Review: An Almost Perfect Thing, Gabrielle Metcalf –
The Blue Room Theatre, 15 August –
Reviewed by Claire Trolio –
Three characters search for connection: an abductee, her kidnapper and a journalist. Nicole Moeller’s psychological thriller An Almost Perfect Thing has been brought to life by Perth director Gabrielle Metcalf, at the Blue Room Theatre.
Chloe (Daisy Coyle) has been held captive for the last six years. Taken when she was 12 years old, we meet an 18 year old Chloe running, gasping as she finds her way home. Past Oak, Pine and Crabapple Streets she makes it to her father’s house, and what follows is her story. But is it her story; can she own it? An Almost Perfect Thing is a clever discourse on who has the right to the truth when it is the victim who holds the answers.
It’s a recognisable tale: a young girl is captured to re-emerge later. When she does, the police want the facts and the public feel entitled to know the truth about what happened to her. The play questions whether a victim has an obligation to share what she knows (not least to prevent future crimes) and also contemplates the motive behind protecting her attacker. Coyle’s portrayal of Chloe reveals the character’s intelligence and strength, whilst wrestling with trauma and vulnerability. She’s a girl who wants to discover normality at the same time as relishing her celebrity status.
For every captive there is a captor, and Mathew (Nick Maclaine) is a lost man… introverted, alone and desperate for a family. He’s a monster, but he too is a victim. Not much is said of it, but a complicated relationship with his own parents seems to have led to his psychiatric illness and compulsion to “save” Chloe by abducting her.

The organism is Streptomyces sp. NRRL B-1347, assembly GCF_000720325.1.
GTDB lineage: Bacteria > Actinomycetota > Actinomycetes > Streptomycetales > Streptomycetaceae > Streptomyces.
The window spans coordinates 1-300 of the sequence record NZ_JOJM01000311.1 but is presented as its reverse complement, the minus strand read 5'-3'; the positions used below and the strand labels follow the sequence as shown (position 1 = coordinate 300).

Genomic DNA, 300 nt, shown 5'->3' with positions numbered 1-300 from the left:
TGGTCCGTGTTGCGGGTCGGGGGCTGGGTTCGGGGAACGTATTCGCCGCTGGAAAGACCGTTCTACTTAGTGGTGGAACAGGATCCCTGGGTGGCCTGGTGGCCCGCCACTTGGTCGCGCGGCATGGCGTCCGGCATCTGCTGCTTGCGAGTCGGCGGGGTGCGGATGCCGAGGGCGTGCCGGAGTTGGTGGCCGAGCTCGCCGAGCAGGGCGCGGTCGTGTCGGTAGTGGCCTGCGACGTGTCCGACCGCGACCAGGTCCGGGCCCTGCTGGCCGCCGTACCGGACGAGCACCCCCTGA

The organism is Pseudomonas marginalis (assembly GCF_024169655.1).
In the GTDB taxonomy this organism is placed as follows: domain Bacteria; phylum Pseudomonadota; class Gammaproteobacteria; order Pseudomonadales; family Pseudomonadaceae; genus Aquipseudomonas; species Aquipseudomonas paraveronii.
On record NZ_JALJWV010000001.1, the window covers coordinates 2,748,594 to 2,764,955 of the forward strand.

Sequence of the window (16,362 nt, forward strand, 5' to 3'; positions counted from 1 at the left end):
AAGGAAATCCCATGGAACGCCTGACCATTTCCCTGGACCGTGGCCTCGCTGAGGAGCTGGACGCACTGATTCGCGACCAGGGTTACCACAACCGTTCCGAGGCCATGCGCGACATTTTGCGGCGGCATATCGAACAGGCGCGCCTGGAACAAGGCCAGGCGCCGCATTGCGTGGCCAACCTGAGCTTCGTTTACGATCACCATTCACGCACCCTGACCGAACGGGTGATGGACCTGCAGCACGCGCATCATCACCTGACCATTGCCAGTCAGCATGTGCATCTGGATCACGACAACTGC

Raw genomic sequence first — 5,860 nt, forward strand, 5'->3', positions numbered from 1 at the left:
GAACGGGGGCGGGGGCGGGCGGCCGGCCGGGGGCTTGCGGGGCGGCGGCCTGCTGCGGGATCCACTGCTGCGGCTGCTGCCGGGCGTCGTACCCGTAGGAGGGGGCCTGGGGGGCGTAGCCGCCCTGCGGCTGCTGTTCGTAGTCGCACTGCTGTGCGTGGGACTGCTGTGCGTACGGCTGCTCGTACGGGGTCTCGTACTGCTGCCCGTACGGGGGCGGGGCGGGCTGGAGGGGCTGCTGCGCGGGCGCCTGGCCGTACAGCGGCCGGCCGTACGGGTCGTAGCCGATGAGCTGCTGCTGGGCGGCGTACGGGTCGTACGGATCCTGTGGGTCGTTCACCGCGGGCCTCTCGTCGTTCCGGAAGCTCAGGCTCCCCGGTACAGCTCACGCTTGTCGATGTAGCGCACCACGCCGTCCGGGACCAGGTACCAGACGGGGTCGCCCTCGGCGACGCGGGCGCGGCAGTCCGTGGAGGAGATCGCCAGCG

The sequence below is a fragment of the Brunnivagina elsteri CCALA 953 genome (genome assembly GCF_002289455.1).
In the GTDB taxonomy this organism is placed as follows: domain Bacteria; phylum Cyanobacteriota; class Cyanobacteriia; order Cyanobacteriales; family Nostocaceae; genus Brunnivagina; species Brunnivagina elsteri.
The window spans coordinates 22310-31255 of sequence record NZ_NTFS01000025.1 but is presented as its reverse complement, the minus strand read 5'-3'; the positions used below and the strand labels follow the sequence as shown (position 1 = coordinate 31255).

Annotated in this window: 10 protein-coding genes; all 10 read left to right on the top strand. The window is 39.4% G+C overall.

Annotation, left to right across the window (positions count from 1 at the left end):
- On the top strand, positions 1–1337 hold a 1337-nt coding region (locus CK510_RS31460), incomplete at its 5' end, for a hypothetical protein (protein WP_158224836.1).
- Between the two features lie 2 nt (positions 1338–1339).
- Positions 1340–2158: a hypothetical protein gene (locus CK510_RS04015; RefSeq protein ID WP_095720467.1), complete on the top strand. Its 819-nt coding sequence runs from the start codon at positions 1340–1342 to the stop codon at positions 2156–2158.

The third character is Greg (Andrew Hale), a struggling journalist who wrote about Chloe’s disappearance six years earlier. Chloe chooses to reveal her story to Greg so that it will be published in a manner that she regulates. The power struggle between Chloe, obsessed with control; Greg, who is desperate for a good story as much as he is captivated by its subject; and the public’s demand for answers is a tense and captivating ride.
The tensions are compounded by Christian Peterson and Andrew Michie’s sound design. A simple sound score quickly transports us to the inside of a bar and out again with no need for a set change. But it’s the addition of a jarringly high pitched note at crucial times that makes us feel the characters’ anxieties, anguish and lack of control. It’s remarkably effective.
Meanwhile, set and costume designer Tyler Hill, who recently made his mark designing for Black Swan State Theatre Company’s Endgame and The Eisteddfod, shows why he’s in high demand. The blackened set is at once confined (dark and boxy) and free (nothing physical demarcates time and place), covered in dismembered mannequins that reflect the fragmented selves of the characters. Hill’s set helps question whether Chloe’s newfound freedom is in fact illusory as she remains suffocated beneath a bodyguard and her psychological trauma.
In the session I attended something seemed to be distracting the actors, causing a number of dialogue errors by each of the three on stage. Fortunately the misjudged cues compounded a feeling of confusion, torment and powerlessness that was a major part of each characters’ psyche, rather than detracting from my enjoyment.
Running at just under two hours, An Almost Perfect Thing is longer than usual for a production at the Blue Room, yet doesn’t feel it. Every one of the 110 minutes is compelling theatre, a suspenseful piece that caught me off guard and stayed with me long after leaving the theatre.
Pictured top: Nick Maclaine (Mathew) and Daisy Coyle (Chloe). Photo: Pixel Poetry.